GE, state corporation Russian Technologies (Rostekhnologii) and INTER RAO UES JSC are forming a joint venture to manufacture, assemble, sell and service energy-efficient heavy-duty gas-fired power generation turbines in Russia.
GE and Russian Technologies also intend to form a joint venture to manufacture, assemble, sell and service high-tech medical diagnostic equipment in Russia. The agreement envisions production of GE's energy and medical equipment in Russia, as well as technology transfer.
"These strategic partnerships are the latest examples of GE's long-term commitment to Russia and our 'company to country' strategy, in which we work directly with governments to satisfy their needs in rapidly developing markets," said Beccalli-Falco. "We are working with our Russian partners to bring technology to Russia and develop it locally."
The framework agreement was signed on Dec. 27 in Moscow by GE International President and CEO Ferdinando Beccalli-Falco, Inter RAO UES Management Board Chairman Boris Kovalchuk and Russian Technologies' Deputy General Director Dmitry Shugayev and witnessed by Russian Prime Minister Vladimir Putin.
Energy Joint Venture
In energy, GE agreed with Russian Technologies and INTER RAO UES to form a jointly owned entity to manufacture, sell and service GEs low-emissions and heavy-duty 6FA gas turbines at a factory to be built in the vicinity of the Russian city of Rybinsk. The turbines will address a growing need in Russia for high-performance, mid-sized power blocks in combined heat and power applications.
"INTER RAO sees this agreement as way to introduce modern, highly effective solutions for steam/gas cogeneration to the Russian energy sector, optimizing spending on the construction of new gas generation facilities and modernizing existing installations," said Kovalchuk. "This will increase the stability and reliability of the energy system."
In November, GE opened the Kaluga Energy Technology Center to service advanced power generation equipment. Initially, the new center will offer services for GE power generation equipment installed in Russia and the CIS. Later, the center's production capabilities will be expanded to meet the Russian energy markets demand for various products.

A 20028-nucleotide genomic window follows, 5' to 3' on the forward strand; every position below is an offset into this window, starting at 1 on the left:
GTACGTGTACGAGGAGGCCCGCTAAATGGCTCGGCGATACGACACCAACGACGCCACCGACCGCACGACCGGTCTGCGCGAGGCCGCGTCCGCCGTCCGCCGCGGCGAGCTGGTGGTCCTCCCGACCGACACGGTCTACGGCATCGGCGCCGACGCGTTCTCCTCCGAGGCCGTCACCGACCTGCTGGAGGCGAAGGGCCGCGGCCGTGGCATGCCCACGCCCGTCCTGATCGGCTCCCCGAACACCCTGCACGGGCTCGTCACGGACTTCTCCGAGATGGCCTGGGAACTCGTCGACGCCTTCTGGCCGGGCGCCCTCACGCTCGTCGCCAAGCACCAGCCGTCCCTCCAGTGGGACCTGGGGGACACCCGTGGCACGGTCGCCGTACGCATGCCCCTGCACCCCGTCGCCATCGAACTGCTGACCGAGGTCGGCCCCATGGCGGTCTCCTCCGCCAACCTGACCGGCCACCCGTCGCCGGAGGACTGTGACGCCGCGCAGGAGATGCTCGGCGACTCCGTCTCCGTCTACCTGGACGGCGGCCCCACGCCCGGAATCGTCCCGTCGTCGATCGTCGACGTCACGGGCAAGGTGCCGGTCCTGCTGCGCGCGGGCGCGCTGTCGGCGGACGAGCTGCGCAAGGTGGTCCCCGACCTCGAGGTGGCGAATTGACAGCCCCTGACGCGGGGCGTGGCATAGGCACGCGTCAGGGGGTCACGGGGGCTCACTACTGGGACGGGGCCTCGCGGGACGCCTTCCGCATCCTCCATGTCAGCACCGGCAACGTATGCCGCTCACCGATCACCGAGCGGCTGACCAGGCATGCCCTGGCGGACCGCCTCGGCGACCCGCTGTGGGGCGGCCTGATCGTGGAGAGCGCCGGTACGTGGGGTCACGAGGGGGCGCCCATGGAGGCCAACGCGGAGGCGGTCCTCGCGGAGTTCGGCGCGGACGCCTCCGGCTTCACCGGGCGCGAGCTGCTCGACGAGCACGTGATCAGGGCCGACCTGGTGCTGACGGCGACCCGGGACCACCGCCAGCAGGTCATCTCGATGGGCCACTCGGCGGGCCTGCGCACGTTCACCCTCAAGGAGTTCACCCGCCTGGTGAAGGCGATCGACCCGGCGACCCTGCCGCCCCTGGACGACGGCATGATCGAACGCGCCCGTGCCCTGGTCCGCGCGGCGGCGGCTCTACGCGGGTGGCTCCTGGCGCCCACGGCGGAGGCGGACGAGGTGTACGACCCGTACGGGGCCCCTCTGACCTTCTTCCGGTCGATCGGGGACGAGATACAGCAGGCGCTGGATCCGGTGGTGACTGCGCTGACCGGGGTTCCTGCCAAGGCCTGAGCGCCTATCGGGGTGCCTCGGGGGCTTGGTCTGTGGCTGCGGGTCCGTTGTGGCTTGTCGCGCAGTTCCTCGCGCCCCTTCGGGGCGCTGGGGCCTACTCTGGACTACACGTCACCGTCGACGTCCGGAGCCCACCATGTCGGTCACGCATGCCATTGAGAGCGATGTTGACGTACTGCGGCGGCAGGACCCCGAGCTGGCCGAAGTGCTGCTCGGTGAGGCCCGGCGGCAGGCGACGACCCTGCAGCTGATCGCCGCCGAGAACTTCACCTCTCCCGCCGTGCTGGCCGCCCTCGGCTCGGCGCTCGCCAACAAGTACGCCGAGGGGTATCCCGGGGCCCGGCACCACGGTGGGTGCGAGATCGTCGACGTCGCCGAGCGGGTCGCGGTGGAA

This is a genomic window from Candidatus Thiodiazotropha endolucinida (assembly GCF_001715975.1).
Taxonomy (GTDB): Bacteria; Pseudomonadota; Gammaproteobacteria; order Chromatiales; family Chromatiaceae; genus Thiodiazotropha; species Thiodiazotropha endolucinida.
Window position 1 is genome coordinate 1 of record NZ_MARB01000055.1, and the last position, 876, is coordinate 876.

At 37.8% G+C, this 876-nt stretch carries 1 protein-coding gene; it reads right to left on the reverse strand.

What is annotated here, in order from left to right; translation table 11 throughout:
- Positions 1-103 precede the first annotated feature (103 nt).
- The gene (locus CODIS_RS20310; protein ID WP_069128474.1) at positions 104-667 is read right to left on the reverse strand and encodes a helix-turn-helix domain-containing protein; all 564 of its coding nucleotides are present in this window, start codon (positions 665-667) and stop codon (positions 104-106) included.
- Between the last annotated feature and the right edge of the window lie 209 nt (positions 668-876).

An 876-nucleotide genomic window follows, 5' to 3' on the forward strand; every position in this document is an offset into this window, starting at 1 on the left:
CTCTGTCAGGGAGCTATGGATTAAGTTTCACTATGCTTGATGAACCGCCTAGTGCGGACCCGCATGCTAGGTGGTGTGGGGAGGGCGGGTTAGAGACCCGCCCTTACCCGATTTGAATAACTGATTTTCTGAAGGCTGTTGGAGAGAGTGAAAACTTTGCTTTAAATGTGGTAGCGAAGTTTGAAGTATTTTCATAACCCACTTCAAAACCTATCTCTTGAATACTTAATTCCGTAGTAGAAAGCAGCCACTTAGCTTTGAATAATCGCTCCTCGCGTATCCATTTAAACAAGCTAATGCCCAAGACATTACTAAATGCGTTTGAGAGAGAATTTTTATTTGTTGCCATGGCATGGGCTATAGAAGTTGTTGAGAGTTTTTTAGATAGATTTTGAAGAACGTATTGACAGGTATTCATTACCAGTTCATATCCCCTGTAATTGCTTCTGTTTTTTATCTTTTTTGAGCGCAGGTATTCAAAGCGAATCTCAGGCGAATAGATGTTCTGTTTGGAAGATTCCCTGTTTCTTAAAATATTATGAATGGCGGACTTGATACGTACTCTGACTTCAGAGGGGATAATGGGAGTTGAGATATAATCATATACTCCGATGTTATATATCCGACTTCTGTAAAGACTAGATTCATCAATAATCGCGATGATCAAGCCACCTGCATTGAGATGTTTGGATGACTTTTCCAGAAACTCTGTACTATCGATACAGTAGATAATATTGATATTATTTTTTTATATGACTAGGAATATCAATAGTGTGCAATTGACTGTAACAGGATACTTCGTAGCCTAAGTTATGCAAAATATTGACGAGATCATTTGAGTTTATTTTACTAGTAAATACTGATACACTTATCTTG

According to Russia's Energy Ministry, the country needs to invest $80 billion in the next 10 years to address aging generation assets. Official Russian government forecasts say Russia needs to build 80 gigawatts of thermal power generation capacity in the next 20 years. According to the Ministry, the average efficiency of gas-fired power stations in Russia is 38%, with a goal of 53% efficiency by 2030.
Healthcare Joint Venture
The healthcare joint venture is expected to start with production of CT scanners, then expand to other diagnostic equipment such as angiographs, MRI, ultrasound, digital X-ray, PET, gamma cameras and medical devices. The joint venture may use the recently established joint GE Healthcare-Medical Technologies Ltd. CT scanner assembly facility in Moscow. In May 2010, GE Healthcare installed in a Moscow hospital the first Russian-assembled 16-slice CT scanner, and through the end of November, it had been used to perform more than 2,000 exams.
Healthcare components initially will be sourced from GE, shifting later to local production by qualified Russian suppliers in keeping with GE's requirements for quality, cost-effectiveness, design specifications and intellectual property protection.
The government plans to spend more than $15 billion from 2011-2013 on healthcare. GE estimates Russian demand today for CT scanners alone at 3,000 units.